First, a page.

We don’t tell ourselves, “I’m never going to write my symphony.” Instead we say, “I am going to write my symphony; I’m just going to start tomorrow.”
— Steven Pressfield, The War of Art
Reasons it’s hard to do creative work that other people will see:
- It’s damn scary, and we don’t like scary things.
- There’s an endless supply of less-scary things that may or may not need to be done.
- It’s easier to do those other things and plan to do our work later.
Here’s a list of things I find myself doing when it’s time to sit down and do my work. Some of these might sound familiar.
Things I Do Instead of My Work
- Compulsively check ESPN.com, Google News, and trumpetherald.com even though I rarely watch sports anymore, get the important news from people around me, and have read enough trumpet gossip for ten lifetimes
- Check Facebook for the 27th time today
- Watch an “educational” video on YouTube (just finished one on colonizing Venus!)
- Update the monthly budget
- Re-review my calendar for the day
- Tidy up my office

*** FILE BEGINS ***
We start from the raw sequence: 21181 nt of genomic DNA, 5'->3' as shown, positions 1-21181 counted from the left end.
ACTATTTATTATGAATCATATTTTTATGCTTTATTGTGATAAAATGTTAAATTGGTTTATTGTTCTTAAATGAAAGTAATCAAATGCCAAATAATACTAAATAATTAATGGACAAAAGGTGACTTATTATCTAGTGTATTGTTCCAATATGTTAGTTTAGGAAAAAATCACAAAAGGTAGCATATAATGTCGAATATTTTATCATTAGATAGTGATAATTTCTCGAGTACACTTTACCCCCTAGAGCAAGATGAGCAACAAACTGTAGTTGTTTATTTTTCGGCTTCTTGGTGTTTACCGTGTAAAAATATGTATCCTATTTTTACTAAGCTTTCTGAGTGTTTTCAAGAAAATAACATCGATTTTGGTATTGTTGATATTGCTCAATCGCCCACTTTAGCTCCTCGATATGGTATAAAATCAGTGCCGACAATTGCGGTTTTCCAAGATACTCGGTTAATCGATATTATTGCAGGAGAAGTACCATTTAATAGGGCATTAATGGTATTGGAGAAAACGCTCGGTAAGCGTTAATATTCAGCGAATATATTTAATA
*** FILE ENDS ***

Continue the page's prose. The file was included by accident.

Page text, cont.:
- Make coffee
- Have a beer
Why Do I Do These Things?
The answer’s pretty simple:
I’m afraid of reading my own writing and thinking, “This isn’t very good.” Or worse: “This is derivative and not very good.”
I’m afraid of someone else reading my writing and thinking, “This isn’t very good.”
I think, irrationally, that I’ll be less scared later. I’ll write my symphony tomorrow.
How Do I Do My Work?
This is something I’m struggling with right now, to be honest, but I’ve found a few things that help:
Using accountability. This blog comes out on Tuesdays and Fridays. My About page says so, my readers expect it, and I expect it of myself. I can procrastinate for a while, but at 11:59 pm, the post is either up or it’s not, and the feeling of missing a public deadline is worse than the feeling of sitting down to write.
Remembering that the only way to get good is to be bad for a long time. If my goal is to become a better writer so I can share what I’ve learned, I’ve got to start where I am and write a lot. If I don’t write now in order to improve slightly, I’ll just have to write later to get that same improvement.
Voicing my fear. Forcing ourselves to admit out loud that we’re afraid gives us a little dose of shame, a powerful motivator:
“I’m procrastinating because I’m scared.”
“I’m watching a replay of a Bryce Harper home run because I’m afraid of writing a blog post.”
“I’m reading about trumpet mouthpieces to avoid actually playing the trumpet.”
The battle with fear is a daily one, and it’s never over. That’s what makes it interesting, and that’s why symphonies are worth writing.